1) As a startup, it makes some sense that WSDT is focusing itself on one particular investment methodology. From a marketing point of view, this probably makes for a more unified, clear PR message-- dividend stocks tend to outperform. From a corporate identity point of view, it also makes WSDT more identifiable as a company-- "Ah yeah, WisdomTree, the dividend ETF firm." They may broaden themselves in the future, but proven performance in the dividend space probably won't confine them to the niche they are trying to carve for themselves as "that dividend ETF firm".
2) The pedigree of WSDT's management team is both a blessing and a curse from a buyout point of view. Maybe someone would consider buying this company out, but with a team consisting of superstars like Siegel and Steihardt and ETF veterans like Morris, I would think their payoff profile would be better as a standalone entity, leveraging their identity in their marketing pitch. In the event of a buyout, not only would not only be diluting their equity stake, they would also be diluting their ability to leverage their high profile identities. How would Siegel and Steinhard stand out if they were representing a handful of a sea of ETF's for a company like Barclay's? There is no wow value to that. There is wow value to saying superstars have started a firm focused on an underappreciated low-cost investment methodology, and have brought on board high profile veterans of the ETF space to make it happen. Finally, Steinhardt has a 60+% stake in this company. To acquire this company would require his approval. Would Steinhardt sell out at a time like this, before any blood has been shed? Granted, the return he's generated on this company has been enormous. I just get the impression that he decided to get involved with WSDT because of its longer term prospects, so it would seem unlikely that he would sell out in the 3rd inning.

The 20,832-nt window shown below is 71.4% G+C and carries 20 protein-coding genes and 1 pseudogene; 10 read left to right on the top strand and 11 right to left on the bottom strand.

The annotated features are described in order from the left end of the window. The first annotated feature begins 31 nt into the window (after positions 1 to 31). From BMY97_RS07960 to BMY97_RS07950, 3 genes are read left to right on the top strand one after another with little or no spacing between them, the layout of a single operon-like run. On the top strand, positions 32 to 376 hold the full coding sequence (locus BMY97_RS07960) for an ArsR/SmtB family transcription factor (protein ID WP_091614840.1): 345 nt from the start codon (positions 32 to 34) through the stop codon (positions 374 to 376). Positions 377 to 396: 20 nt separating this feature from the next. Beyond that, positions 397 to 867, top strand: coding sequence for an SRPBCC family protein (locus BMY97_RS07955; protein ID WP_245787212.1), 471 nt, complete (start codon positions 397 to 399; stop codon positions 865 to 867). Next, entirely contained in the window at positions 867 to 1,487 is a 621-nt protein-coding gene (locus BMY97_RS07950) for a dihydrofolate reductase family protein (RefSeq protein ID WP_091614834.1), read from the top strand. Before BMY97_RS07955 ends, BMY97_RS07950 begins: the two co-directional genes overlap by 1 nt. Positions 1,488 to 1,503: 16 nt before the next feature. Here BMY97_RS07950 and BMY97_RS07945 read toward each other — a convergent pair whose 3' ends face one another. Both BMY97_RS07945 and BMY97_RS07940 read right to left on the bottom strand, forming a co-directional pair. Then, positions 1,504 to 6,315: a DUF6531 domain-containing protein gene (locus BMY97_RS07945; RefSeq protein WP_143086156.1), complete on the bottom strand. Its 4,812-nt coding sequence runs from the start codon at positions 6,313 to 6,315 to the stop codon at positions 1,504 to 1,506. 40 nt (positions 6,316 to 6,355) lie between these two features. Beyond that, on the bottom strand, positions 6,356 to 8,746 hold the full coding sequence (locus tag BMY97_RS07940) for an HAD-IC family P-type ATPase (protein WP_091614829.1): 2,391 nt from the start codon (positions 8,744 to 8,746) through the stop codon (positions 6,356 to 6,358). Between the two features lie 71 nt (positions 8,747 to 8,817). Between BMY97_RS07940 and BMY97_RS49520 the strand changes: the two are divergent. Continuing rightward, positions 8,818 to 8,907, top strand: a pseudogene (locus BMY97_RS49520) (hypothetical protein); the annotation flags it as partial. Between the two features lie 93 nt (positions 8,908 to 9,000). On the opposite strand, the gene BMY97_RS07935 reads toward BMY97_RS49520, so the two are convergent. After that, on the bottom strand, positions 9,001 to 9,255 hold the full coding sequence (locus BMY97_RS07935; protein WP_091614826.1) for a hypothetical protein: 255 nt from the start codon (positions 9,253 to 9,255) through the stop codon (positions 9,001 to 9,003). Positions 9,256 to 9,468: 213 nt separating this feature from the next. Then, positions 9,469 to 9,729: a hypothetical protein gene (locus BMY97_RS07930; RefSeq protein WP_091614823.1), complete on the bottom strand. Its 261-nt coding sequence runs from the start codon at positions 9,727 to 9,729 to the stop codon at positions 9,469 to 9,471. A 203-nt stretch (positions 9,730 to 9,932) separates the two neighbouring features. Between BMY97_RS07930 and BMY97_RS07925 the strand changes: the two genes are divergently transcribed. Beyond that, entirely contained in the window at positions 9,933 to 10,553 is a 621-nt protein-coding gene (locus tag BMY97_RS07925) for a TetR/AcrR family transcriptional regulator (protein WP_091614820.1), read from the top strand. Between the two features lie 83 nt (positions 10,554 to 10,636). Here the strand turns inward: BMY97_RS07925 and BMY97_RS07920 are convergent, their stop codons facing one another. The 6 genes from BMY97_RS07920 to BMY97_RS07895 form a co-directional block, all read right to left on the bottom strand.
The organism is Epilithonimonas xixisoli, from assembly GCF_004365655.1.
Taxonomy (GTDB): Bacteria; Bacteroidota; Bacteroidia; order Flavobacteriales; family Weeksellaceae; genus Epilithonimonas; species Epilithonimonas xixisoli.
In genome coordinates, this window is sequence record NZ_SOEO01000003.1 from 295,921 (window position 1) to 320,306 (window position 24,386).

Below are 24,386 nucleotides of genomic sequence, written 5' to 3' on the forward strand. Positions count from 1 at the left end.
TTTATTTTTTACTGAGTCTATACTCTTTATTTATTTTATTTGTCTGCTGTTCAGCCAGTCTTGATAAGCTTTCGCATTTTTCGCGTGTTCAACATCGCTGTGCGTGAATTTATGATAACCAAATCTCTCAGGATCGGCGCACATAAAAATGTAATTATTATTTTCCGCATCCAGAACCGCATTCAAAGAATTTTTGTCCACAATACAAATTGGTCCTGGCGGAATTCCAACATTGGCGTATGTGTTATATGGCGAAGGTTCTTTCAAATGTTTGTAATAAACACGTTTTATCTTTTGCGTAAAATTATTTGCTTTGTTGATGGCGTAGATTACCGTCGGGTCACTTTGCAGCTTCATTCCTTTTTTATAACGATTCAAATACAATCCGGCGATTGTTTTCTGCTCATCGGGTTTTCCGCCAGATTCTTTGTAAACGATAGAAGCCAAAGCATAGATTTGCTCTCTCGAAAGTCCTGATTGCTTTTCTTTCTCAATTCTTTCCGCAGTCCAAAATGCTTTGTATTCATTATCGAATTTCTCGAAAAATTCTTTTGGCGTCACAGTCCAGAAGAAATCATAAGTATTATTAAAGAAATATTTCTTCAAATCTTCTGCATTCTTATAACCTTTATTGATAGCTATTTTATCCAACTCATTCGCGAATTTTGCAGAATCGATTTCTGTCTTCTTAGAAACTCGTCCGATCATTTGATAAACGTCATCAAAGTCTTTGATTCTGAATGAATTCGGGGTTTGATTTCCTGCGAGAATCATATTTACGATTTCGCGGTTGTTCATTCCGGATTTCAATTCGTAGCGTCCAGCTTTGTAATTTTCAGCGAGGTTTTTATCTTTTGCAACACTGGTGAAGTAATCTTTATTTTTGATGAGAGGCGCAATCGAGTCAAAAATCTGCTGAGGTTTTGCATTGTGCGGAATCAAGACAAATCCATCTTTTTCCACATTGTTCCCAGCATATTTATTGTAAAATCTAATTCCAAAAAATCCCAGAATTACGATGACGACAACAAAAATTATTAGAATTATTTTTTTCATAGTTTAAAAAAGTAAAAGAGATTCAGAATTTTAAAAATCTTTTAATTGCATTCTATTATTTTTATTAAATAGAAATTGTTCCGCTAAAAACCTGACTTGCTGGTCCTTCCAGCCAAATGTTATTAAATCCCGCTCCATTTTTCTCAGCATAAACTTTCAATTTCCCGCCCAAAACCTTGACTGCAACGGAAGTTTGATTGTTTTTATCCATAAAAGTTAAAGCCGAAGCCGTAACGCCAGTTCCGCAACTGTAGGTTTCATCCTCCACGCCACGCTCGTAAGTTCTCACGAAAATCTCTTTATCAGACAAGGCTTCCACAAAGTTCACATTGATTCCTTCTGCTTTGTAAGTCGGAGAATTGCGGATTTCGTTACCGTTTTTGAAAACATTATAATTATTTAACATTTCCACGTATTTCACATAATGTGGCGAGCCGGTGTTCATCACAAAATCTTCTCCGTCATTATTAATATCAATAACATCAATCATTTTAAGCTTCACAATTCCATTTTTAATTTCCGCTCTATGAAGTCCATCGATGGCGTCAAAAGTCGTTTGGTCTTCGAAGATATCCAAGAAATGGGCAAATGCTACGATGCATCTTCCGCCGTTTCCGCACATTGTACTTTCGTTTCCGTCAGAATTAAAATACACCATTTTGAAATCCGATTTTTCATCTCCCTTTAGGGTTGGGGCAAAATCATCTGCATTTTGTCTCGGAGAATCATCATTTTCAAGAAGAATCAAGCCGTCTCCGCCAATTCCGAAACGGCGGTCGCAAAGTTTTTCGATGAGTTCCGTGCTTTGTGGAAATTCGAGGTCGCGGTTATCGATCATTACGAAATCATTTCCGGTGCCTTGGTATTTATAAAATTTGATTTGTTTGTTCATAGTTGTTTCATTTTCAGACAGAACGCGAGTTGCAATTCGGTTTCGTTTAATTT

3) Why release 20 ETFs targeting dividends? Are each and every one of these dividend ETF's special, adding value to different investor groups with varying risk preferences? In steady state, the shotgun approach is good at reaching investors across the spectrum, but until they reach steady state, they may be sacrificing the liquidity and perceived appeal of their flagship ETF. I assume they have one or two flagships which they are expecting to be the most likely to perform exceedingly well, because that has historically been the case for other companies. The others in that case may end up being a distraction.